Patterns of Their Time: Printed Textiles 1750 to 1850 and Beyond

Linda Eaton, Winterthur Museum

Sunday, September 13, 2015Mini-exhibit: 10:30amLecture: 11:00amGould Theatre, Palace of the Legion of Honor
Legion of Honor
Floral stripe on a trellis background

Floral stripe on a trellis background. The trellis design has been cycling in and out of fashion for centuries. Winterthur Museum purchase

The late 18th century and early 19th century were the golden age of printed textiles, when advances in the development of chemical dyes, cotton ginning and textile manufacturing were at the forefront of the industrial revolution. Good design, however, was equally important and was highly valued by manufacturers, merchants and clients. The fabric designers generally remained anonymous until textiles designed by well known artists were promoted in the early 20th century.

Linda Eaton will present what she has learned about early textile designers and their backgrounds. She will relate their early textiles to the designers’ inspirations from the popular culture and fashions of their times. Ms Eaton will explore plagiarism and copyright, the challenges of attribution and dating textiles, especially as many of these early patterns have cycled in and out of fashion for more than 200 years.

Linda Eaton attended Vassar College and graduated from the University of Newcastle upon Tyne with a bachelor’s degree combining studies in English literature and politics. She continued in the textile conservation program at Hampton Court Palace in conjunction with the Courtauld Institute of Art at London University. She subsequently served as a museum services officer for the Area Museums Service for South Eastern England. Ms Eaton headed north to serve as the senior textile conservator for the Scottish Museums Council and, later, head of textile conservation for the National Museums of Scotland. Beginning in 1991, Linda Eaton joined Winterthur as a textile conservator, senior textile curator and director of collections, as well as an adjunct associate professor at the University of Delaware.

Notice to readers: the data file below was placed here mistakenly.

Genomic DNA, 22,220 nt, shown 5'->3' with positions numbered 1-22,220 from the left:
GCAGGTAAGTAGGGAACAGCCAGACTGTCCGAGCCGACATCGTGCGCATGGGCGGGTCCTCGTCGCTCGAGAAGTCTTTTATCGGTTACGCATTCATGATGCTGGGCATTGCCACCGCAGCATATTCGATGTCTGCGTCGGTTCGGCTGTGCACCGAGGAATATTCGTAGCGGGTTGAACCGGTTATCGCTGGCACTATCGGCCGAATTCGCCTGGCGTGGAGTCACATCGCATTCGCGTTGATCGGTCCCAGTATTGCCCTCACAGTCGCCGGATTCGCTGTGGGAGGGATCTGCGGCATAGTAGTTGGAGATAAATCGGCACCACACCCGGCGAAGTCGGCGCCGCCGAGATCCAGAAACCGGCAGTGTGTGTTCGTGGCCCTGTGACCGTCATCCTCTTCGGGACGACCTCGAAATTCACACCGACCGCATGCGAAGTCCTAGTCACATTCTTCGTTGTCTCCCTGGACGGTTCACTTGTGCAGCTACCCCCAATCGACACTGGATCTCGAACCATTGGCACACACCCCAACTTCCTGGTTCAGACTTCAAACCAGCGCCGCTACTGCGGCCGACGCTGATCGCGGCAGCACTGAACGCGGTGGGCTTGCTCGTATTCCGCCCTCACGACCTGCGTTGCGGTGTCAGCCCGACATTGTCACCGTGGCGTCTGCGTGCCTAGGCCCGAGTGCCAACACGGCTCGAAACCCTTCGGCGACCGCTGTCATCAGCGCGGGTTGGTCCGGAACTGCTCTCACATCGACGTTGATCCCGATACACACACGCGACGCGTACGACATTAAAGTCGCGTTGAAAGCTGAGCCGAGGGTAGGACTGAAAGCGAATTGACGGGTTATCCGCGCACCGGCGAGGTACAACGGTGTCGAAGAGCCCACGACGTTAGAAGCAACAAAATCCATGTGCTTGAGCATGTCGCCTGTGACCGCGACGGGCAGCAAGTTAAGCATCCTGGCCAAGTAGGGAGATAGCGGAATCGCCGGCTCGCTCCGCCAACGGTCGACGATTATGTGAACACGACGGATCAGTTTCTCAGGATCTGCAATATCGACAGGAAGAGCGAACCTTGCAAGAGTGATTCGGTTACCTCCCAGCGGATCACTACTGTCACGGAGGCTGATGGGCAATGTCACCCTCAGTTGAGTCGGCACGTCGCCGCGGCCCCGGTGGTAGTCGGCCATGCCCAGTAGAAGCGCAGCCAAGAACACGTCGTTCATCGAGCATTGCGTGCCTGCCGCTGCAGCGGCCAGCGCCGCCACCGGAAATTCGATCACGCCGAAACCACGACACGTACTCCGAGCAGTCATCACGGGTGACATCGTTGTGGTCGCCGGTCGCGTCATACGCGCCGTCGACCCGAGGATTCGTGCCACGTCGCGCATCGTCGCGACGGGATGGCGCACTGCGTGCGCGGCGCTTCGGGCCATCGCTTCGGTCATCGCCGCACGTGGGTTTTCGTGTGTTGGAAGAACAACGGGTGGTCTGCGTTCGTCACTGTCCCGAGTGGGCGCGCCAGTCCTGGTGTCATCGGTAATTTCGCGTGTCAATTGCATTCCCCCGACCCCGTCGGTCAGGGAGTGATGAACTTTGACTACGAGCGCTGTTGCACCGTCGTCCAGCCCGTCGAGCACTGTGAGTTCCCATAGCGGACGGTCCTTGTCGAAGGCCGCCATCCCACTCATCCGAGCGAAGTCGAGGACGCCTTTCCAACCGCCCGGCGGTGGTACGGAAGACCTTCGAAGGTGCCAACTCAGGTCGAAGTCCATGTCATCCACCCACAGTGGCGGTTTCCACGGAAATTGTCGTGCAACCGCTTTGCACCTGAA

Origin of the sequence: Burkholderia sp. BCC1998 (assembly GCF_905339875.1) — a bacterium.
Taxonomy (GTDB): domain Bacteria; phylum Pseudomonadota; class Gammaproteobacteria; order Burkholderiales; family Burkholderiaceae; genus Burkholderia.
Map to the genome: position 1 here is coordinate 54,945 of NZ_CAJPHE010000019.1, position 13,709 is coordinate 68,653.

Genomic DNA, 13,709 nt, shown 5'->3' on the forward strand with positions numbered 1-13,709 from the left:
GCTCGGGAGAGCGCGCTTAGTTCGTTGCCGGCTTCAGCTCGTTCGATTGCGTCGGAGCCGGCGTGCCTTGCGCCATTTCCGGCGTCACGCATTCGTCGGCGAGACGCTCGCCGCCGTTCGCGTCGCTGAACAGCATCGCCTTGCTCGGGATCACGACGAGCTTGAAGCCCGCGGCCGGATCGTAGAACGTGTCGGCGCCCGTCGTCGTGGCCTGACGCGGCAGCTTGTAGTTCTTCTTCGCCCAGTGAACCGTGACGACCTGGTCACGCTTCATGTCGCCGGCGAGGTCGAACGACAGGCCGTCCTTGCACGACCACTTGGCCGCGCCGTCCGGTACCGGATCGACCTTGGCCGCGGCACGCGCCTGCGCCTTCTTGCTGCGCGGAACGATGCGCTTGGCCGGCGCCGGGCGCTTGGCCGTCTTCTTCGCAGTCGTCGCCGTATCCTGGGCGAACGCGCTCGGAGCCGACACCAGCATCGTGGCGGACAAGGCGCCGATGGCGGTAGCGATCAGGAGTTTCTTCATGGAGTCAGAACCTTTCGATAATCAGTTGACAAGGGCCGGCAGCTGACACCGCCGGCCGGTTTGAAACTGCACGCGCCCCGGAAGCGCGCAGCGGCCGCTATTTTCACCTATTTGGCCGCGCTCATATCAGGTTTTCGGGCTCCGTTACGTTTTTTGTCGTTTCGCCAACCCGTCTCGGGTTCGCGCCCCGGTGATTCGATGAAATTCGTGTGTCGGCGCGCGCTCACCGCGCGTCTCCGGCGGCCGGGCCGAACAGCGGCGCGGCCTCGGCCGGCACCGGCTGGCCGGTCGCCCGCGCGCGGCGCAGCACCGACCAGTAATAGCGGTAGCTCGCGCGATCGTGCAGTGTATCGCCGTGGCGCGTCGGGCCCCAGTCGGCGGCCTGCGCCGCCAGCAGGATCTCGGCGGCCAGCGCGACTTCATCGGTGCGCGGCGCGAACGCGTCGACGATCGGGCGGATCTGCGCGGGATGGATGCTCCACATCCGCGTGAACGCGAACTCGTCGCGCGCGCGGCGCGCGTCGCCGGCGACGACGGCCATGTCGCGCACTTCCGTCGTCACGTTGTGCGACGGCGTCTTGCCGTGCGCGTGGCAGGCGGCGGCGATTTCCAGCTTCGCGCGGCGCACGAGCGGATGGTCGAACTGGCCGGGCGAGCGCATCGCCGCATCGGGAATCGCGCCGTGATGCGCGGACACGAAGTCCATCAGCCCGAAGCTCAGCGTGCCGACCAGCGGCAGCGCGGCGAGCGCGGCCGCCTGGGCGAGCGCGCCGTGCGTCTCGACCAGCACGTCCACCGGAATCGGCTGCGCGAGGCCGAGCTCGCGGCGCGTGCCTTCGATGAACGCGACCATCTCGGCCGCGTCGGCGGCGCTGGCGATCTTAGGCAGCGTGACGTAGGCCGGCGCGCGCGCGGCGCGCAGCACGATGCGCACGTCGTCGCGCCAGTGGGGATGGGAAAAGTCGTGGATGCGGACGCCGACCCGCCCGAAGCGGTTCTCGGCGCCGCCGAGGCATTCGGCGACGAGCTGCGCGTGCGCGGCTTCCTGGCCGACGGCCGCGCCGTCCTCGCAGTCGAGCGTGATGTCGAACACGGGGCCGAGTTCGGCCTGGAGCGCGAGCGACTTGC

Continue reading

The Diligent Needle: Instrument of Profit, Pleasure and Ornament

Linda Eaton, Winterthur Museum

Sunday, September 13, 2015Mini-exhibit: 1:00pmLecture: 1:30pmGould Theatre, Palace of the Legion of Honor
Legion of Honor
Tablecloth was embroidered in Pennsylvania between 1890 and 1910

Fine needlework skills were revived in America after the exhibition of work by London’s Royal School of Needlework at the 1876 Exposition. Known as “art needlework,” this tablecloth was embroidered in Pennsylvania between 1890 and 1910.

For centuries, instruction in needlework was an important part of a young woman’s education. Both plain sewing and fancy embroidery require considerable time and effort to learn. As a result, women took great pride in their work. Samplers and silkwork pictures functioned much like diplomas as a sign of a woman’s education and accomplishment.

Some women used their skill with a needle to generate extra income or to support themselves and their families. More genteel women might teach the skill, while less affluent women took in plain sewing — mending, hemming bed and table linens, or making shirts and shifts for their more prosperous neighbors.

Many women took great pleasure in using their needle to create objects that might commemorate a special event, gifts to friends and family, or display the artistic taste of their makers. They might use their needles to embellish clothing, accessories and furnishings. Although these needlework projects were decorative in nature, they were usually called “work” in letters and diaries. While mundane plain sewing might be done at home among the family, more ornamental work was often accomplished in the company of friends. Linda Eaton will examine the diligence of these needlewomen over four centuries.

Continue reading